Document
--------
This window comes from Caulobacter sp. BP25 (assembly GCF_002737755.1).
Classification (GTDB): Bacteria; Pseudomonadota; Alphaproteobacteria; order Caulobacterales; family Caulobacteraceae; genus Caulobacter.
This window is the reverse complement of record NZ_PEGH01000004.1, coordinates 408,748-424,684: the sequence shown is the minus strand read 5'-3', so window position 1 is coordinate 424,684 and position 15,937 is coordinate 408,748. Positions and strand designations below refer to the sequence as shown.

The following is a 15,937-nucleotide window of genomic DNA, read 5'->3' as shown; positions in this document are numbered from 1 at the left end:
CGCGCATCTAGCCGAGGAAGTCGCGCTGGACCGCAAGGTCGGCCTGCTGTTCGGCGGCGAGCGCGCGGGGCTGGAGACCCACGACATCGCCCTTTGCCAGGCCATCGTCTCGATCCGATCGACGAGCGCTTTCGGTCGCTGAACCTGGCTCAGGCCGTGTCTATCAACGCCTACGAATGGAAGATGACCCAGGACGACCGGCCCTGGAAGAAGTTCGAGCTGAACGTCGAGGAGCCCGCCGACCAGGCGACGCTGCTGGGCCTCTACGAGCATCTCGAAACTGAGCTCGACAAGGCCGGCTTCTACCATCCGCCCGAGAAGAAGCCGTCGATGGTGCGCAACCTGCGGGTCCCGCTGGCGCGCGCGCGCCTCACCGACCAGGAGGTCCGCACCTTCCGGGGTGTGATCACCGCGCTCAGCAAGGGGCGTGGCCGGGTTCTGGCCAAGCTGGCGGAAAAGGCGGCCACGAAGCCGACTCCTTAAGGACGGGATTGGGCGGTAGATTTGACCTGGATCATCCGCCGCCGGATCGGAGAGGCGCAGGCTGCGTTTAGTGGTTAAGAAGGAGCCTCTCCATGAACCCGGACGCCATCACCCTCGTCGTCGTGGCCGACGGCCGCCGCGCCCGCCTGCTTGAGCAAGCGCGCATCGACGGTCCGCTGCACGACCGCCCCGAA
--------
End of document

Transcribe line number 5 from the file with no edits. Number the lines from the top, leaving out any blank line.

CGCGCATCTAGCCGAGGAAGTCGCGCTGGACCGCAAGGTCGGCCTGCTGTTCGGCGGCGAGCGCGCGGGGCTGGAGACCCACGACATCGCCCTTTGCCAGGCCATCGTCTCGATCCGATCGACGAGCGCTTTCGGTCGCTGAACCTGGCTCAGGCCGTGTCTATCAACGCCTACGAATGGAAGATGACCCAGGACGACCGGCCCTGGAAGAAGTTCGAGCTGAACGTCGAGGAGCCCGCCGACCAGGCGACGCTGCTGGGCCTCTACGAGCATCTCGAAACTGAGCTCGACAAGGCCGGCTTCTACCATCCGCCCGAGAAGAAGCCGTCGATGGTGCGCAACCTGCGGGTCCCGCTGGCGCGCGCGCGCCTCACCGACCAGGAGGTCCGCACCTTCCGGGGTGTGATCACCGCGCTCAGCAAGGGGCGTGGCCGGGTTCTGGCCAAGCTGGCGGAAAAGGCGGCCACGAAGCCGACTCCTTAAGGACGGGATTGGGCGGTAGATTTGACCTGGATCATCCGCCGCCGGATCGGAGAGGCGCAGGCTGCGTTTAGTGGTTAAGAAGGAGCCTCTCCATGAACCCGGACGCCATCACCCTCGTCGTCGTGGCCGACGGCCGCCGCGCCCGCCTGCTTGAGCAAGCGCGCATCGACGGTCCGCTGCACGACCGCCCCGAA